lengthy discussion over the implementation of an economic expansion zone (EEZ) in Innovation Park took place in the Oro Valley council chambers on Oct. 3.

The ordinance, specific only to Innovation Park, was designed by Town staff with a goal of attracting and retaining businesses with high quality jobs by eliminating steps from the typical zoning review process to include neighborhood meetings, review by the Conceptual Design and Review Board, and Town council review, thereby offering time savings for business applicants and increasing a competitive edge in the global market. 

The new process is expected to shorten overall review time by about three months. 

“We’re trying to be unique,” said Matt Michaels of Development and Infrastructure Services. “At worst, this will get us on parity with our competitors, and at best it will help us to stand out.”

Michaels presented staff’s justification for the elimination of each of these steps, arguing first that a lack of residential areas negates the need for neighborhood meetings.

He then offered that review by the Conceptual Design Review Board and Town Council is unnecessary in this situation because the Town has already adopted detailed design standards under its current zoning code, which will be maintained at Innovation Park.

The ordinance will, however, allow citizens and applicants to appeal to council.

During the Town’s public outreach process, residents voiced concerns as to whether or not there would be opportunities for education or input regarding businesses coming to Innovation Park.

In response, Planning Division Manager David Williams proposed to council the implementation of an interactive webpage, Listserv subscription, submittal tracker tool, council reporting, and an open house session for each project to allow review and commentary by the public.

Councilman Joe Hornat initially took issue with hosting an open house, fearing it would slow the process for businesses.

“I’m concerned with the additions where we have a public comment period – that’s a problem,” he said. “I offer that those comments would come too late. We’re telling them what the decision has been versus letting them have input – which is what we are trying to get rid of here anyway.”

Councilman Mike Zinkin was the first to disagree with Hornat, though several residents would also take issue with the lack of an open house.

“I don’t have a problem with opening it to the masses,” said Zinkin. “I now think we do need a public meeting, based on the educated needs of the citizens. The purpose here is not to amend, but to be transparent.”

Hornat refuted, saying it comes down to a “question of expectation.”

“We’re going to call these people to a meeting, explain to them exactly what we are doing with the code, which is the code, and what’s going to happen with that?” he said. “Are they going to expect to have the ability to make changes? Why go to a meeting, listen to all this, and know that whatever input is given, it’s over? This will kick back to going through the whole process, and that’s what we are trying to eliminate.”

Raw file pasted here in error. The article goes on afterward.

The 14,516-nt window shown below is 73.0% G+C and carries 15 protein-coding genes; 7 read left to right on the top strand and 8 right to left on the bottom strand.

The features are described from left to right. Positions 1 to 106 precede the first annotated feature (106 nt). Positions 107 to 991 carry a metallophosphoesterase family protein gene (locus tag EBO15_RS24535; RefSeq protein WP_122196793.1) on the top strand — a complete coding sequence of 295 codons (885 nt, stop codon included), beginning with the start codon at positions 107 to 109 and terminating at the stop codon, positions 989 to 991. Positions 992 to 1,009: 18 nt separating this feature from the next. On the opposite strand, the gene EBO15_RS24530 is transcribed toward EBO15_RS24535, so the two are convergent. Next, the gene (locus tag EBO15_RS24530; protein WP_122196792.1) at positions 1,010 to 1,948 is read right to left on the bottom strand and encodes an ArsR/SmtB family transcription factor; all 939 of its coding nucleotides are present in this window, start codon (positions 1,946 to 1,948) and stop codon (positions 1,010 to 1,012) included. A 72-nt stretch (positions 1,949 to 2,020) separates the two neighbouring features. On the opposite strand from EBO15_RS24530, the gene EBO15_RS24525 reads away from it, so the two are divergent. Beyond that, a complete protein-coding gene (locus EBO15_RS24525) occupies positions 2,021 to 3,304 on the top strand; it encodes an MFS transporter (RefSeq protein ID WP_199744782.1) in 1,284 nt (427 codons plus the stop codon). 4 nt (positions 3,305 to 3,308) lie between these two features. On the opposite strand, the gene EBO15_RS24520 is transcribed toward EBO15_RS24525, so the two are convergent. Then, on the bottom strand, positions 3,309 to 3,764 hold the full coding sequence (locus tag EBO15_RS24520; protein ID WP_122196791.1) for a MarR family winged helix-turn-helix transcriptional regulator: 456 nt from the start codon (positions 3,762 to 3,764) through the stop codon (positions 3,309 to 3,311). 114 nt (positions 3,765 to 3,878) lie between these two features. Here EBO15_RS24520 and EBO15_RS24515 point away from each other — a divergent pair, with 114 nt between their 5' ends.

Councilman Bill Garner asked staff for clarification as to how much time an open house would add to the process, to which Williams said it would be embedded in the 30-day notice given to the public prior to development occurring. 

Town Manager Greg Caton reminded council that the meetings still take up staff time to organize.

Resident Shirl Lamonna argued that while not opposed to business, a lack of an open house would mean giving up rights to address concerns over development, a notion that resident Donald Bristow reemphasized, saying “This is a premier piece of land, and the whole Town should know what’s going on in that area.”

Resident Bill Adler was skeptical that the more expedient process would prove beneficial to companies looking to relocated or start business in Oro Valley.

“Saving two or three months to a company that is moving hundreds or thousands of people is nothing to a company that size,” he said. “If that’s what we think is going to give rise to competitiveness, that’s flawed reasoning.”

Prior to a vote, Mayor Satish Hiremath would respond to commentary made throughout the meeting regarding an alleged lack of transparency between council and the public.

“To have residents talk about it being a trust issue with council, I have said this in the past and I will say it again, trust is a two way street,” he said. “This council is willing to meet you halfway, but the other part of it has to come from you. I get pretty darn cranky when I get residents that say ‘We have an issue trusting you.’ It’s a hard pill for me to swallow.”

The ordinance ultimately passed 7-0 with the inclusion of public open houses.

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